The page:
Optic Mirage

Hey, can anyone explain to me how this works in more detail?

http://www.physics.brown.edu/physics...emo/6a2035.htm

Thanks.
 Mentor Blog Entries: 1 This is a clever toy consisting of two concave parabolic mirrors, one on top of the other, facing each other. The mirrors are made so that the focal point of one mirror is right at the surface of the other. You place a small object on the surface of the bottom mirror (inside the thing, where you can't see it directly). Since light from the object is at the focal point of the top mirror, the light reflects off the top mirror as parallel light, which then reflects off the bottom mirror to focus at its focal point: which is the the surface of the top mirror. Of course, a hole is cut out of the top mirror so that the real image can be seen. The real image looks like the object is really there.
 First of all, thanks for the help. I'm still a bit confused though; it might be just some semantic problems. When you say "virtual image" do you really mean virtual image as in the image that's behind the mirror? If that were so, how we see a projection of it? Also, if the image is at the focal point, doesn't that reduce the size of the image?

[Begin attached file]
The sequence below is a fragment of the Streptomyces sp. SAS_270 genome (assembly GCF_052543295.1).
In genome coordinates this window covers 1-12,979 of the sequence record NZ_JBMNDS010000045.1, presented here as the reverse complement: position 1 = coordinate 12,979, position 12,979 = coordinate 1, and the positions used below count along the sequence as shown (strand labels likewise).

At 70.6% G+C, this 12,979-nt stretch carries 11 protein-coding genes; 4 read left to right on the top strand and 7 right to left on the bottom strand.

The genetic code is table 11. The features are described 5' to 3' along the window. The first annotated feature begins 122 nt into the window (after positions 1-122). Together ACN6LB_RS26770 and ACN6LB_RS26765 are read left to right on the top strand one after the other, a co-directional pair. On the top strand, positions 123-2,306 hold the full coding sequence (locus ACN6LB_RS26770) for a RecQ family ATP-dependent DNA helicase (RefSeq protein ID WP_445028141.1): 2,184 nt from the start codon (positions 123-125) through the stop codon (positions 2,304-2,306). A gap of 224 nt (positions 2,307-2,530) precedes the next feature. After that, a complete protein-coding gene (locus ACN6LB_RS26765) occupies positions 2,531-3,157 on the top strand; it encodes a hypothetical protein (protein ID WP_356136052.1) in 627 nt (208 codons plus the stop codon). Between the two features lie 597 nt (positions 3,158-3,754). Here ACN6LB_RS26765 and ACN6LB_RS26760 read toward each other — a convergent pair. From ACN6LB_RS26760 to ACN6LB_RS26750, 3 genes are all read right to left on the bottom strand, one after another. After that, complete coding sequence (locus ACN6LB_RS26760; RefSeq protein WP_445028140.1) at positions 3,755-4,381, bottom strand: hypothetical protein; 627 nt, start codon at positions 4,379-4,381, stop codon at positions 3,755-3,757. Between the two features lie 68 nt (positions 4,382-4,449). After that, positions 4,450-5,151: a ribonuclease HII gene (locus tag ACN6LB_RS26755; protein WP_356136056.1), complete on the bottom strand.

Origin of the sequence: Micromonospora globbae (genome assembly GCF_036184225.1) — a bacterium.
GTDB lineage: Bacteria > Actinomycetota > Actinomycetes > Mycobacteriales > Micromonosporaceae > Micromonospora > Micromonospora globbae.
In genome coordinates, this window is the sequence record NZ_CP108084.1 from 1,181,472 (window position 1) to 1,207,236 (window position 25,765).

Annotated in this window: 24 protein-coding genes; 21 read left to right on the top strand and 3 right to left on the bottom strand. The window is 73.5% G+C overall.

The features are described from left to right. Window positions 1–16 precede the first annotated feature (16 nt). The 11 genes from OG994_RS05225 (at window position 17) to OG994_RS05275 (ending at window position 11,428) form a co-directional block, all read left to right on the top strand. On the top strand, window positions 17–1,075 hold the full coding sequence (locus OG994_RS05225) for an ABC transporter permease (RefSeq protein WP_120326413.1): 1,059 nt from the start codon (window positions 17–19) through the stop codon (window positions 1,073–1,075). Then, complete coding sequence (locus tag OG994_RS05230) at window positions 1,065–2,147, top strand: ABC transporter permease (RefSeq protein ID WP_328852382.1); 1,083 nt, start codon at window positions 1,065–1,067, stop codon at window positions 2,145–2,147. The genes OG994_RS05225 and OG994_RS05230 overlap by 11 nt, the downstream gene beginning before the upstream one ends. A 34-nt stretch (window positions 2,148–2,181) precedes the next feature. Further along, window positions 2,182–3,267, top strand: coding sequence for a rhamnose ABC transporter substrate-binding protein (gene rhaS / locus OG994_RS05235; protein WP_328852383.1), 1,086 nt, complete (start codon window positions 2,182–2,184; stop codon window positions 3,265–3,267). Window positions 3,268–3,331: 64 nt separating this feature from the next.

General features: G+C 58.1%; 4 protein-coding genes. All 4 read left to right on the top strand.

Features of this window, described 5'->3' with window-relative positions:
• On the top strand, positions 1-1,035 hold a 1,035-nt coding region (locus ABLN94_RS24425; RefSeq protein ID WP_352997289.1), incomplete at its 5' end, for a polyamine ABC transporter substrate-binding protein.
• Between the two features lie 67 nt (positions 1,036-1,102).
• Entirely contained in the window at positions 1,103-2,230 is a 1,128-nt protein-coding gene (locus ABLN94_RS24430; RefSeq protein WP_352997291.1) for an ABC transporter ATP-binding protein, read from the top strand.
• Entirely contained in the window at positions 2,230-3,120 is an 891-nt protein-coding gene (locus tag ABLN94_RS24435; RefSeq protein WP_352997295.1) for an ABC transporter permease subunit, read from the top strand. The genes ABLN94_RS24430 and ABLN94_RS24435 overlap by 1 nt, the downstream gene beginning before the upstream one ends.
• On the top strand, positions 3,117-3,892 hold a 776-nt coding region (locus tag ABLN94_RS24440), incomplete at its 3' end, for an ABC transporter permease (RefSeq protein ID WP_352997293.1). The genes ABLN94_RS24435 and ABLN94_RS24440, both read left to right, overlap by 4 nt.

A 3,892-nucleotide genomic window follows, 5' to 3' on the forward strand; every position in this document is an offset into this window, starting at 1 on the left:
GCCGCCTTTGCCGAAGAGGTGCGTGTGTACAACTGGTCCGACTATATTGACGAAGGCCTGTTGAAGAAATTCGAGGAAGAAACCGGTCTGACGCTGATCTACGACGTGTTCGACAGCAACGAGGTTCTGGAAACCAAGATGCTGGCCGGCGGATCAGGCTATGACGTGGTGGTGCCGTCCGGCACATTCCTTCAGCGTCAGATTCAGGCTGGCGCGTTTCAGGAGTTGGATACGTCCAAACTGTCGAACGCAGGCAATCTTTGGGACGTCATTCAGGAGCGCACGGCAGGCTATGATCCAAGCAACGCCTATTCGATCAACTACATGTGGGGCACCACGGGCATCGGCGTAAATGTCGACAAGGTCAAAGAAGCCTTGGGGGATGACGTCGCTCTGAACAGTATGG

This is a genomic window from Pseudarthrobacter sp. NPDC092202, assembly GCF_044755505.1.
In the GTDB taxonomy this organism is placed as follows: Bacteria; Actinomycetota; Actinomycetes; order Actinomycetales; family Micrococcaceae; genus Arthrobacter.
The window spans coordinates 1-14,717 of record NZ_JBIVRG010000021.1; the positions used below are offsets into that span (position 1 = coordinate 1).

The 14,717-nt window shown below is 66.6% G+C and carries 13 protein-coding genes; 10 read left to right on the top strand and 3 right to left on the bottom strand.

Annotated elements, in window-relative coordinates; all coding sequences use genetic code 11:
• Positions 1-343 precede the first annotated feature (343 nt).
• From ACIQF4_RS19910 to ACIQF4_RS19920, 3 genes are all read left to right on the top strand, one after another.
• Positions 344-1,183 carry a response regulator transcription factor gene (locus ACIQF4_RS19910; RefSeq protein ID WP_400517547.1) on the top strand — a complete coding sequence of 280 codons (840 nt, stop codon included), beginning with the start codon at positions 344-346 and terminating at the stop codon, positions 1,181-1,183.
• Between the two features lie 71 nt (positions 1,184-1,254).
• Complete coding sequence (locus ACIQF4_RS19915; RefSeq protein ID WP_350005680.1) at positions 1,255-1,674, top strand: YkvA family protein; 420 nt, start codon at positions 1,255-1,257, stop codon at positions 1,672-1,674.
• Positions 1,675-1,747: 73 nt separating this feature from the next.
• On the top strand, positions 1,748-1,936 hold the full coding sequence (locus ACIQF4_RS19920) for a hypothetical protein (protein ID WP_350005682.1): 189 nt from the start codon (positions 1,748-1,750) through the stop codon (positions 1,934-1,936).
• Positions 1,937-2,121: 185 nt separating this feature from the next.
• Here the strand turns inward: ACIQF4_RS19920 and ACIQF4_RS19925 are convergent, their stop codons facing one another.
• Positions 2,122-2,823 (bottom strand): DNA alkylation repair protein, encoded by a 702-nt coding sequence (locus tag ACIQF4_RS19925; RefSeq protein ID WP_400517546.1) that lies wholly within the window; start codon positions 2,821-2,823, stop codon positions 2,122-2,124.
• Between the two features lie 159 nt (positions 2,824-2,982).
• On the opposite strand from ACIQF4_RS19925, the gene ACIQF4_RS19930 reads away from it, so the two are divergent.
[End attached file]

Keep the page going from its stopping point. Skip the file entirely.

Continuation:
Mentor
Blog Entries: 1

Optic Mirage

Oops! I meant to say real image!
 Still, doesn't shouldn't the image be only half the size of the orignial object if the light converges at the focal length?
 Mentor Blog Entries: 1 What makes you think that the image will be half the size? Note that light from the object isn't exactly at the focal point, since it's an object not a point source. According to my calculations, if the object is small enough (compared to the focal length) the image will be the same size as the object.
 Never mind, I figured it out. Thanks a lot for your help.